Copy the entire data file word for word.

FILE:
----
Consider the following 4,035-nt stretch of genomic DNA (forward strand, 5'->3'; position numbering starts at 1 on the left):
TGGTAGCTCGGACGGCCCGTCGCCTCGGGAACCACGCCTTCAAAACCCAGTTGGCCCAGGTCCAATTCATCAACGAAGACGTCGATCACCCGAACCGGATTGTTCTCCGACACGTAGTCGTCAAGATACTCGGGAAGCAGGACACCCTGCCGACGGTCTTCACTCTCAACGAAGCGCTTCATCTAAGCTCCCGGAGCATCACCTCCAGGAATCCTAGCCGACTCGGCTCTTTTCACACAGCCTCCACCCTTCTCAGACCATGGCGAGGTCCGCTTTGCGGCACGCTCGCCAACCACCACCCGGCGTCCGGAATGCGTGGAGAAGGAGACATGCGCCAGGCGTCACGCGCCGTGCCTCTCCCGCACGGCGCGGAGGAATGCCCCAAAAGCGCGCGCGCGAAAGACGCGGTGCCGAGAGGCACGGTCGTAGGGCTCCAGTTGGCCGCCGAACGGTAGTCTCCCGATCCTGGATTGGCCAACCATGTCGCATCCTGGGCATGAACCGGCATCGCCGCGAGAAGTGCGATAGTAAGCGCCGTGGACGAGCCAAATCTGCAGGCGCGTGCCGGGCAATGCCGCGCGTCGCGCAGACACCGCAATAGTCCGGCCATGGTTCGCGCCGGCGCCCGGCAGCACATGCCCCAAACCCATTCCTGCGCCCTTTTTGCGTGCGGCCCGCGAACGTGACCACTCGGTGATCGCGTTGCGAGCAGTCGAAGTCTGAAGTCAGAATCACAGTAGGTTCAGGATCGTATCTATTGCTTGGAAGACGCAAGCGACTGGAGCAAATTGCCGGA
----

Consider the following 4,035-nt stretch of genomic DNA (forward strand, 5'->3'; position numbering starts at 1 on the left):
TGGTAGCTCGGACGGCCCGTCGCCTCGGGAACCACGCCTTCAAAACCCAGTTGGCCCAGGTCCAATTCATCAACGAAGACGTCGATCACCCGAACCGGATTGTTCTCCGACACGTAGTCGTCAAGATACTCGGGAAGCAGGACACCCTGCCGACGGTCTTCACTCTCAACGAAGCGCTTCATCTAAGCTCCCGGAGCATCACCTCCAGGAATCCTAGCCGACTCGGCTCTTTTCACACAGCCTCCACCCTTCTCAGACCATGGCGAGGTCCGCTTTGCGGCACGCTCGCCAACCACCACCCGGCGTCCGGAATGCGTGGAGAAGGAGACATGCGCCAGGCGTCACGCGCCGTGCCTCTCCCGCACGGCGCGGAGGAATGCCCCAAAAGCGCGCGCGCGAAAGACGCGGTGCCGAGAGGCACGGTCGTAGGGCTCCAGTTGGCCGCCGAACGGTAGTCTCCCGATCCTGGATTGGCCAACCATGTCGCATCCTGGGCATGAACCGGCATCGCCGCGAGAAGTGCGATAGTAAGCGCCGTGGACGAGCCAAATCTGCAGGCGCGTGCCGGGCAATGCCGCGCGTCGCGCAGACACCGCAATAGTCCGGCCATGGTTCGCGCCGGCGCCCGGCAGCACATGCCCCAAACCCATTCCTGCGCCCTTTTTGCGTGCGGCCCGCGAACGTGACCACTCGGTGATCGCGTTGCGAGCAGTCGAAGTCTGAAGTCAGAATCACAGTAGGTTCAGGATCGTATCTATTGCTTGGAAGACGCAAGCGACTGGAGCAAATTGCCGGA